3) Dr. Jonathan Reed has been selected as the University La Verne’s permanent provost and vice president of academic affairs following a nationwide search. Reed has served as interim provost at La Verne since January.

“I am confident Dr. Reed’s academic qualifications, professional achievements, understanding of the academic and student support needs at La Verne, and vision for our future success have positioned him to be a successful provost, leader and collaborator at the University of La Verne for years to come,” said ULV President Devorah Lieberman.

Reed came to La Verne in 1992 as an assistant professor of religion and earned his doctorate in religion from Claremont Graduate University two years later. He chaired La Verne’s Department of Religion & Philosophy twice before becoming interim dean of the College of Arts & Sciences in 2009, a position that became permanent for him in 2012. (Source)

4) Four students from the University of La Verne College of Law will be putting their law school educations to work this summer on important issues that affect society. Noelia Barajas, Amanda Dearmin, Marcella Lucente, and Amir Zahedi all received grants that will assist them while they work at public interest law firms. Such jobs typically are unpaid, so the grants help pay for transportation and other costs.

“The whole concept behind it is to help fund students with summer positions in public interest law,” said Assistant Dean of Student Affairs and Career Services August Farnsworth. “It brings awareness and helps fund these summer grants.”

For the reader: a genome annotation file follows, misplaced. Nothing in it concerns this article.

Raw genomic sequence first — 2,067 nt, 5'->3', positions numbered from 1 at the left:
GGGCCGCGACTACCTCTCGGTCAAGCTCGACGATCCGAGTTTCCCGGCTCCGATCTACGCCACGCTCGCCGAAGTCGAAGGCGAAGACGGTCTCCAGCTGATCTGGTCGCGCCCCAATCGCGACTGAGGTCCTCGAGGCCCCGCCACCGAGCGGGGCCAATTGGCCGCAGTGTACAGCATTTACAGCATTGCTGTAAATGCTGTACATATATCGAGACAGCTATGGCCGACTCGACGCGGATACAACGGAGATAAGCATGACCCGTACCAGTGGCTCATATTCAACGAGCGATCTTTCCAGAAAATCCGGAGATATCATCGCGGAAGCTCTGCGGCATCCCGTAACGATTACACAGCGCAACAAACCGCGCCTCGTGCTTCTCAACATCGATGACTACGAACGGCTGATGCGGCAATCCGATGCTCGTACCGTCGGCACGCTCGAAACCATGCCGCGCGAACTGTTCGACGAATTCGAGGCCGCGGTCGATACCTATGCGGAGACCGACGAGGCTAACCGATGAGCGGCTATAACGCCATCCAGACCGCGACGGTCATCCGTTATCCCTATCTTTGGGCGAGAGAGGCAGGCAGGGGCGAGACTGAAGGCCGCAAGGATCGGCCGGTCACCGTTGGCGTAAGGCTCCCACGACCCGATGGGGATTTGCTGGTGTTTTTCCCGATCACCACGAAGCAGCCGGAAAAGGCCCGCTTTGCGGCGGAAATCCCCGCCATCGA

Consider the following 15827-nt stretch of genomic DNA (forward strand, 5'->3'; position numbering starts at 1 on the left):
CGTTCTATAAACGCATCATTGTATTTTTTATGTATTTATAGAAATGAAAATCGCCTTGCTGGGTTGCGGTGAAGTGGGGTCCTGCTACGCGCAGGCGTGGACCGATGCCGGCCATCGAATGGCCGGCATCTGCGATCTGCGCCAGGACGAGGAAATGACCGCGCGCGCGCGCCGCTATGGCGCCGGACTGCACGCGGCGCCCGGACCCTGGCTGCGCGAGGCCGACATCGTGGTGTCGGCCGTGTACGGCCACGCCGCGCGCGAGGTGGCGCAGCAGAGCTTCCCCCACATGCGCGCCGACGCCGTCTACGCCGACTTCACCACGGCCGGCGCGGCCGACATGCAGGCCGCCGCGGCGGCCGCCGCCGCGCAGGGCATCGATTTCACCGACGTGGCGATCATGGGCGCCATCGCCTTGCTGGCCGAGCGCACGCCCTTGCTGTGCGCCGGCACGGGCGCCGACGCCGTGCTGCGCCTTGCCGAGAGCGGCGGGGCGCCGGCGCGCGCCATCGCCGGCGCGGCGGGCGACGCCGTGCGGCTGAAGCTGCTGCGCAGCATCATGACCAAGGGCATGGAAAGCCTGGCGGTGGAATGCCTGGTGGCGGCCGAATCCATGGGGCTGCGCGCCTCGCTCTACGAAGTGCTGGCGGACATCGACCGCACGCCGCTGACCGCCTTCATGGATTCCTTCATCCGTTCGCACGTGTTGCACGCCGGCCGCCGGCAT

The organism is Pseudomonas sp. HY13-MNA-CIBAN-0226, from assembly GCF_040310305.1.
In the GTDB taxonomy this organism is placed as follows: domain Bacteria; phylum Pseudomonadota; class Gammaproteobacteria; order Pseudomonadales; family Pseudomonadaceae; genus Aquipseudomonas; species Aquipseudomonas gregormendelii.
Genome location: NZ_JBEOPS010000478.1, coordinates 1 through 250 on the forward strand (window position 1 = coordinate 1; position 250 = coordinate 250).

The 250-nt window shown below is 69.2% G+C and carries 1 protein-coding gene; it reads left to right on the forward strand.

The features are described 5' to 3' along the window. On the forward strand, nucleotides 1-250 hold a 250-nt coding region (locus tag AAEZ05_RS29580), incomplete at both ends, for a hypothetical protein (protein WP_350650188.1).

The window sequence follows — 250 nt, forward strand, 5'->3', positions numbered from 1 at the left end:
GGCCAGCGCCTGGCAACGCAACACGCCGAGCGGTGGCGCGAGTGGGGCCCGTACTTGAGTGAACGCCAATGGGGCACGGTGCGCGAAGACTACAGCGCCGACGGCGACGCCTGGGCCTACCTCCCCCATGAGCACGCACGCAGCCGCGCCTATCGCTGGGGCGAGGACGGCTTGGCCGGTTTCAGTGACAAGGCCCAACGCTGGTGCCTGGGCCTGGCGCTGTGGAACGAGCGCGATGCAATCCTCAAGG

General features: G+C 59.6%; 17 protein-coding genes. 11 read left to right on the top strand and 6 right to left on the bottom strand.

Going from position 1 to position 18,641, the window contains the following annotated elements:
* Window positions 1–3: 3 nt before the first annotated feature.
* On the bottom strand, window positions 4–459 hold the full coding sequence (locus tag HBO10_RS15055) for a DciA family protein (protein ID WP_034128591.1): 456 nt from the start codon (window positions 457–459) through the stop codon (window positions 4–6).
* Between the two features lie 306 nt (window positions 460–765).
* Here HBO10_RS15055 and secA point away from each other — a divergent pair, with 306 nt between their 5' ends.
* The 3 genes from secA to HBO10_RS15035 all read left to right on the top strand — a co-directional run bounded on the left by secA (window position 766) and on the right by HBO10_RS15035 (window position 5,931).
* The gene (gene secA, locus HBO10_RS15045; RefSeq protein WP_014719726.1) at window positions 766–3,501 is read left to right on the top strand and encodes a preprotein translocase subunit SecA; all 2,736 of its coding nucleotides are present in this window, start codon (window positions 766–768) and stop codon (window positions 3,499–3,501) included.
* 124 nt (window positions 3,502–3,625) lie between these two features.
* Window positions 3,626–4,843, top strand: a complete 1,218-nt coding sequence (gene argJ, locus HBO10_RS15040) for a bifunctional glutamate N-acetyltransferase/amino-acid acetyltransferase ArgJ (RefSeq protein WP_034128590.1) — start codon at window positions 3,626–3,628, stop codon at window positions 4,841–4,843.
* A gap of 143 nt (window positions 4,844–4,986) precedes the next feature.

The awards totaling about $6,000 were made at the 4th annual La Verne Law PILF Silent Auction and Reception on April 20. The event is sponsored by the Public Interest Law Foundation and the Criminal Law Society. Dean Philip A Hawkey and Professor Diane K. Uchimiya, Director of the Justice and Immigration Clinic, announced the winners. (Source)

5) The University of La Verne announced Wednesday that it has received $1.5 million in grant funding for programs in STEM education (science, technology, math and engineering). The bulk of the grant comes from the U.S. Department of Education, which agreed to give the university $1.42 million over five years. The grant was announced in October and first implemented in December, Associate Biology Professor Kat Weaver said.

Other funding comes from the Rose Hills Foundation ($75,000) and Southern California Edison ($15,000), according to a news release. The grants will be spent on classroom technology, a summer science camp for high school students, community outreach and senior students’ research projects, Weaver said.

“I think training the future of the field is really important,” Weaver said. “President Obama says, if you listen to him talk about science and education, he thinks science is one of the fields where we’re going.” (Source)